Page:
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chrisdaw

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Everything posted by chrisdaw

  1. You purposely misrepresent what GRRM says and spread misinformation.
  2. I don't think it is. Unless the Bard of Banefort can show where GRRM has "explicitly said that Olenna poisoned Joffrey" they should stop repeatedly saying he has.
  3. And I'd disagree, Mace is the bumbling fool precisely as shown, a vain transparent glory seeker without the intelligence to understand there are inward and outward faces, he thinks it's all genuine. He will lead the Tyrells to destruction exactly as Olenna fears. Most likely he will seize Margaery by force because he's too stupid to understand the consequences even after Kevan explained them to him. Mace and Olenna do not work in tandem, Olenna does her best to dissuade Mace of his stupidity, and when he pats her on the head and carries on anyway she works in the shadows to try and stop him getting everyone killed.
  4. Olenna is not the true power of the Tyrells or did any of this. Olenna is an isolationist who if she were the power behind House Tyrell would not have risked the well being of her family in realm affairs. If she had her way they'd have all stayed home. Mace makes marriages and moves armies, Olenna comes along and works in the background to try and mitigate the personal damage his moves make and to protect her naive unassuming Brady Bunch of a family.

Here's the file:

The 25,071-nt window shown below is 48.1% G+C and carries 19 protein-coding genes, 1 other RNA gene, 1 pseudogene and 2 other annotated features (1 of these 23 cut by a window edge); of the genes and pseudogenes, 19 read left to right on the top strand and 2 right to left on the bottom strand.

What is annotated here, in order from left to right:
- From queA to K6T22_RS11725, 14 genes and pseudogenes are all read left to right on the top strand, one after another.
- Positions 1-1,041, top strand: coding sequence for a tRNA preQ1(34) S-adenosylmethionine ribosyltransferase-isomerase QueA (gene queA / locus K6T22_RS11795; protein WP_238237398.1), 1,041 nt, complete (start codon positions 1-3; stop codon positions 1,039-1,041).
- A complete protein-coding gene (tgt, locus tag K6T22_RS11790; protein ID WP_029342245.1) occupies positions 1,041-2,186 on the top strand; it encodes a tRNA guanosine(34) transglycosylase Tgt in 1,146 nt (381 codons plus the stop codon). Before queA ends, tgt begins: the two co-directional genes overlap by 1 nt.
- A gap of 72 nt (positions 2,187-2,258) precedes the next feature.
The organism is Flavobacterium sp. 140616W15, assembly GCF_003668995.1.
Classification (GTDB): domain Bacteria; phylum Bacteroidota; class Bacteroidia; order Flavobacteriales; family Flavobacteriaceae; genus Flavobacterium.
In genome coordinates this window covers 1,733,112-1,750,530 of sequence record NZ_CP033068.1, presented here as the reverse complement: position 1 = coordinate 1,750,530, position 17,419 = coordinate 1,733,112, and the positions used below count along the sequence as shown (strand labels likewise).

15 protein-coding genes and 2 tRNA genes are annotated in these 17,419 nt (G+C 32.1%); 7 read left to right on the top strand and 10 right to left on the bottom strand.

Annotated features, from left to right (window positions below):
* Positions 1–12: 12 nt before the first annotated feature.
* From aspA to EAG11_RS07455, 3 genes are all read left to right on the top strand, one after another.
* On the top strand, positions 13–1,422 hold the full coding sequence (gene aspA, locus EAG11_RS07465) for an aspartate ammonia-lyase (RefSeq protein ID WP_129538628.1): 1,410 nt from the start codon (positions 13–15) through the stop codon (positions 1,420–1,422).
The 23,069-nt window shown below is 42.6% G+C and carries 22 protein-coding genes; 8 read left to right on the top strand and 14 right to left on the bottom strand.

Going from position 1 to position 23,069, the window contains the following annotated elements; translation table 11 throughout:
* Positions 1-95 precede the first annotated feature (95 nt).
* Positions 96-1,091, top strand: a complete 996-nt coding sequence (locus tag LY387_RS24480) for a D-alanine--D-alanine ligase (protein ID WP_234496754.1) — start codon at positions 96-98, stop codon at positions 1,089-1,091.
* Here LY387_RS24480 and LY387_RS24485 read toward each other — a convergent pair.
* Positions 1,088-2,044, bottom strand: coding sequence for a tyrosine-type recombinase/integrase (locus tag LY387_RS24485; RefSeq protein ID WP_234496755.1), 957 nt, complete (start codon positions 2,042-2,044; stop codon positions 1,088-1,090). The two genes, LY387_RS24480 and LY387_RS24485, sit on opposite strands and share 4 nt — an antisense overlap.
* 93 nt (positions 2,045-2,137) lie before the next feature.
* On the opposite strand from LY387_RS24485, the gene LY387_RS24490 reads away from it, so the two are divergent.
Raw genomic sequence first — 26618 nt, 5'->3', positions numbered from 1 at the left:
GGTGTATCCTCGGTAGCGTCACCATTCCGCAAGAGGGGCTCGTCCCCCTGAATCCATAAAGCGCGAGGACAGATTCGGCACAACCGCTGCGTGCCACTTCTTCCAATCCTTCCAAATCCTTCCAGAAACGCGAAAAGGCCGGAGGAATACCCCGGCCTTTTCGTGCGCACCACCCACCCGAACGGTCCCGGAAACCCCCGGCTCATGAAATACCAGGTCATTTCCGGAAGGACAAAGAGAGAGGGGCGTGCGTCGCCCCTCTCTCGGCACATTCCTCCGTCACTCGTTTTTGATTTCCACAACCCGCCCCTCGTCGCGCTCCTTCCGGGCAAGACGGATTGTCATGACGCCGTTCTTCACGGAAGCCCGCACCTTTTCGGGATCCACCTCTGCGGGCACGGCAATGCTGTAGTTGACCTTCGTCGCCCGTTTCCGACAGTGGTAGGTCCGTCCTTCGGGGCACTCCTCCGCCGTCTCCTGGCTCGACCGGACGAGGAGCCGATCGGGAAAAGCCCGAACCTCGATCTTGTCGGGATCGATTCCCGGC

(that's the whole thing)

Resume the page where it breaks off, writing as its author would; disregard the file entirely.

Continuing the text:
5. There was a plot between Olenna and Littlefinger to poison Joffrey but Olenna did not follow through on it and carry out the poisoning. She didn't because Joffrey and Margaery were drinking from the same cup (chalice), an unforeseen circumstance that prevented Olenna from carrying out the plan. She loves Margaery and would not risk hurting her. Margaery is no player and not part of the poisoning plot. To think otherwise is to fundamentally misread her character and to miss the point. The point is through Cersei's self projecting power obsessed paranoid eyes the good natured, dutiful daughter and family orientated pawn Margaery appears a threat. Margaery's natural and innocent attempts to become closer to her husband and do her duty as queen appear to Cersei as power grabs, because Cersei is Cersei, and they appear that way to us too because we're looking (reading) through Cersei's eyes. Margaery's "push back", comically minor as they are, are the frustrations of a new wife believing she's being stifled by an overbearing mother-in-law from from taking her place in her husband's life. It's obvious in retrospect but undeniable at the point of Marge's and Cersei's conversation in ADWD. The supposed power player who took part in a murder conspiracy with her grandmother to kill the 12 year old king, Cersei's son, didn't suspect a thing until Cersei tripped over herself with her poor acting performance, and even then she thinks it's about the love of a mother for a son and is genuinely indignant towards Cersei. For Margaery to be this scheming murderous player would be wildly inconsistent with how the revelations and reactions in that passage play out. When GRRM has Mace repeat ad nauseam that Margaery was drinking from the same chalice he's throwing in the readers faces the spanner in the works. None of this is to say how Joffrey came to die, as GRRM literally said on the matter he may have more surprises to reveal. That's probably the purpose of this passage where GRRM goes out of his way to differentiate Jaime's and Loras's actions in rage. Generally the Lannisters prize power over family, and Cersei will take a beating for the power that comes with being queen, not to say Jaime thinks like Cersei but she's going to hold him back. The Tyrells prize family first, just Mace (and frankly everyone except Olenna) doesn't understand the power he's coveting comes at the price of the safety of his family. It's a big theme in ASOIAF the priority of family within family circles. House Tully words for example and the in text point that family comes first. The Tyrells are family first power second and exist to contrast with Lannisters who are, when push comes to shove, power first.